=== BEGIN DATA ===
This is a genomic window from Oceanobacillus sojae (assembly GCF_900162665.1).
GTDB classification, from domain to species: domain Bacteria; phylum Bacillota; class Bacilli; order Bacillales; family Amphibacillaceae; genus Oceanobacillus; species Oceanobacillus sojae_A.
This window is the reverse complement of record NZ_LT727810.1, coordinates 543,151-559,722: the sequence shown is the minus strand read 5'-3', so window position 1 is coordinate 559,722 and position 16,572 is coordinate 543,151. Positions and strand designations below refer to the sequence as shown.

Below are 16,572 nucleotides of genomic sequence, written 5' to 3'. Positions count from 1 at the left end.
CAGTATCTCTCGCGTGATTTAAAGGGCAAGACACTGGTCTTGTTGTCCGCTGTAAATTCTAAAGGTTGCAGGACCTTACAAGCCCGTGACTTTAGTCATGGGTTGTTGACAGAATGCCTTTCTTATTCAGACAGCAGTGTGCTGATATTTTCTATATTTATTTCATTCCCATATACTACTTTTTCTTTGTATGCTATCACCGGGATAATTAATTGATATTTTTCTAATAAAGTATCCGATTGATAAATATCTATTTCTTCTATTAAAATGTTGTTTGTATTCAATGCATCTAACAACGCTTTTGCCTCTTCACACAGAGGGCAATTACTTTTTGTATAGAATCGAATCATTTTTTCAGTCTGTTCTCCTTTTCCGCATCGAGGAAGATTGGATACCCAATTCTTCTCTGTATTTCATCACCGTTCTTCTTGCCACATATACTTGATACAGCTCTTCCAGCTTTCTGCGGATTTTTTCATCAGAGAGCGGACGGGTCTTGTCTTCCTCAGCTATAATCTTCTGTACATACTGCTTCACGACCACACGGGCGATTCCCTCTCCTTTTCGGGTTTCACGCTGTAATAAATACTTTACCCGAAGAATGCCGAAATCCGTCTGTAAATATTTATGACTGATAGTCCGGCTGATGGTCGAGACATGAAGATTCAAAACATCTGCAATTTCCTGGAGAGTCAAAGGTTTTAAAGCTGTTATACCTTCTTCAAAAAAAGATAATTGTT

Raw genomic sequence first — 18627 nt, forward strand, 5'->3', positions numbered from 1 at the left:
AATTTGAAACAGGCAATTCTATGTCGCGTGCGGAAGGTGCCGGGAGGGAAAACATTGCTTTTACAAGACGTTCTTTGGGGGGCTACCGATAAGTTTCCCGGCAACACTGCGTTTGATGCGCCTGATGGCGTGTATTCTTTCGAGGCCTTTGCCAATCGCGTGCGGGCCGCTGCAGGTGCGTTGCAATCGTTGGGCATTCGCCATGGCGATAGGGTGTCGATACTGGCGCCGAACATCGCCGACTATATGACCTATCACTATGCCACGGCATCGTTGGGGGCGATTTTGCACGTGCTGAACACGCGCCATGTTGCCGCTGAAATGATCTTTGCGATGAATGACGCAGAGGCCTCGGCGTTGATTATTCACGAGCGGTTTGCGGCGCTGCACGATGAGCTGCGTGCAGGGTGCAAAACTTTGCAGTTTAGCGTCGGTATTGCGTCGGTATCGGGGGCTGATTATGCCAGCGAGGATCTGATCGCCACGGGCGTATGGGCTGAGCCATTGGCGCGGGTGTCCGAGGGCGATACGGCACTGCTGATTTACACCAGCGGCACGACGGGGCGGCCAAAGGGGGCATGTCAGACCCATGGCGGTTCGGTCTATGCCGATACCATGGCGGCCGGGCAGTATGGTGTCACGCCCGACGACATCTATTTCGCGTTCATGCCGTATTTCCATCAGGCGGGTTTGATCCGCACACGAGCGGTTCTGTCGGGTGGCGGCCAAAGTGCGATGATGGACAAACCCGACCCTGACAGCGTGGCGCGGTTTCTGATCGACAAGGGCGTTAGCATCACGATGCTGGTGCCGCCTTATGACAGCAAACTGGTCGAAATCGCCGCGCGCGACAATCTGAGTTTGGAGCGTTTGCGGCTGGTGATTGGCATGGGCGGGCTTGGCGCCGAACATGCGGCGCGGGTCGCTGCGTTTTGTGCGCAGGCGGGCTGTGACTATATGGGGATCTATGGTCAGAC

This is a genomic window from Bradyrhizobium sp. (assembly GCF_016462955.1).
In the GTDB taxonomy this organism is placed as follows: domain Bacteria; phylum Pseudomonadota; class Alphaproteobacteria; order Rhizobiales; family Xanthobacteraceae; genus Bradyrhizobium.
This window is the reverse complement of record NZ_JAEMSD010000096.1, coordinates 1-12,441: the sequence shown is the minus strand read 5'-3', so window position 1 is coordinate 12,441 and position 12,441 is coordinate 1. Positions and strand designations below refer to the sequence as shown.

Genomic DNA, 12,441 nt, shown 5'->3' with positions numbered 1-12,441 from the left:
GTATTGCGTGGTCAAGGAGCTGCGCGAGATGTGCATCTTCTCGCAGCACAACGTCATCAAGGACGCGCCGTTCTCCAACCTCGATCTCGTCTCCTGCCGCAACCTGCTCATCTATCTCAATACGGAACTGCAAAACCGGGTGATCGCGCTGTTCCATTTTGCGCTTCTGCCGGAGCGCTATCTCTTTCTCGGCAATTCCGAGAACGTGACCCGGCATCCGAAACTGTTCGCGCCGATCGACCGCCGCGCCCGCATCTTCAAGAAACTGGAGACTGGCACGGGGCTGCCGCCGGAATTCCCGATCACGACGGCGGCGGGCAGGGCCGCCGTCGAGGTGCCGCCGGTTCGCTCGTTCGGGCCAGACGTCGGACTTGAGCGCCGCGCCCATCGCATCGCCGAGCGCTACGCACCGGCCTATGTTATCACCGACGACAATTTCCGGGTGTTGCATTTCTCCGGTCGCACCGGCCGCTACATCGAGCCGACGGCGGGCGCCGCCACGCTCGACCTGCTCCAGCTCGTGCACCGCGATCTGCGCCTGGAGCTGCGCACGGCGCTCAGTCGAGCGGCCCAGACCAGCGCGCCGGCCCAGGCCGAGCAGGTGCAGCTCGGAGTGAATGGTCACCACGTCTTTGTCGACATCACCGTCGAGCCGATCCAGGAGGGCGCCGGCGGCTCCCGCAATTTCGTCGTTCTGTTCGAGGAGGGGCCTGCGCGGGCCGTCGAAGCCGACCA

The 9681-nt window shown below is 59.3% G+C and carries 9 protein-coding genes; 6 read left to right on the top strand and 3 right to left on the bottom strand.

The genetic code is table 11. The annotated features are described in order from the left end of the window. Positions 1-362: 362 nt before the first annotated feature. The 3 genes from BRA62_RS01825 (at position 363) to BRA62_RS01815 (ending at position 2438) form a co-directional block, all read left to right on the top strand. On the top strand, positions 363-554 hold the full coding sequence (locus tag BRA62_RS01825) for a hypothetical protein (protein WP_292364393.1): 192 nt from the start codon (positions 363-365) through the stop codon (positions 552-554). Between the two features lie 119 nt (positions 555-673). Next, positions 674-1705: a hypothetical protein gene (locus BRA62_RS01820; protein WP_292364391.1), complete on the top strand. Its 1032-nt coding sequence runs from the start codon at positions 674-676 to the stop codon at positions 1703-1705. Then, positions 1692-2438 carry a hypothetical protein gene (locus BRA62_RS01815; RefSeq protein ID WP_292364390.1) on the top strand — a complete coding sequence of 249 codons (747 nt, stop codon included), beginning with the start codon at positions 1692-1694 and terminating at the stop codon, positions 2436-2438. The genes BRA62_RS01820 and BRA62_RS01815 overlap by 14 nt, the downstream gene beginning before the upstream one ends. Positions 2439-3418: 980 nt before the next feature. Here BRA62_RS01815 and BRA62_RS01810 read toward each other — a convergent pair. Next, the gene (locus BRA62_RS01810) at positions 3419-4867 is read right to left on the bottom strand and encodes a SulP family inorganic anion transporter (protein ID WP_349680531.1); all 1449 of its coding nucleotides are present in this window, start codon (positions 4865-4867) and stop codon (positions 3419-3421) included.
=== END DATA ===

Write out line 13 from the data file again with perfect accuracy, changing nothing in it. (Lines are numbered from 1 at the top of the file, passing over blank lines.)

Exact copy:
The 9681-nt window shown below is 59.3% G+C and carries 9 protein-coding genes; 6 read left to right on the top strand and 3 right to left on the bottom strand.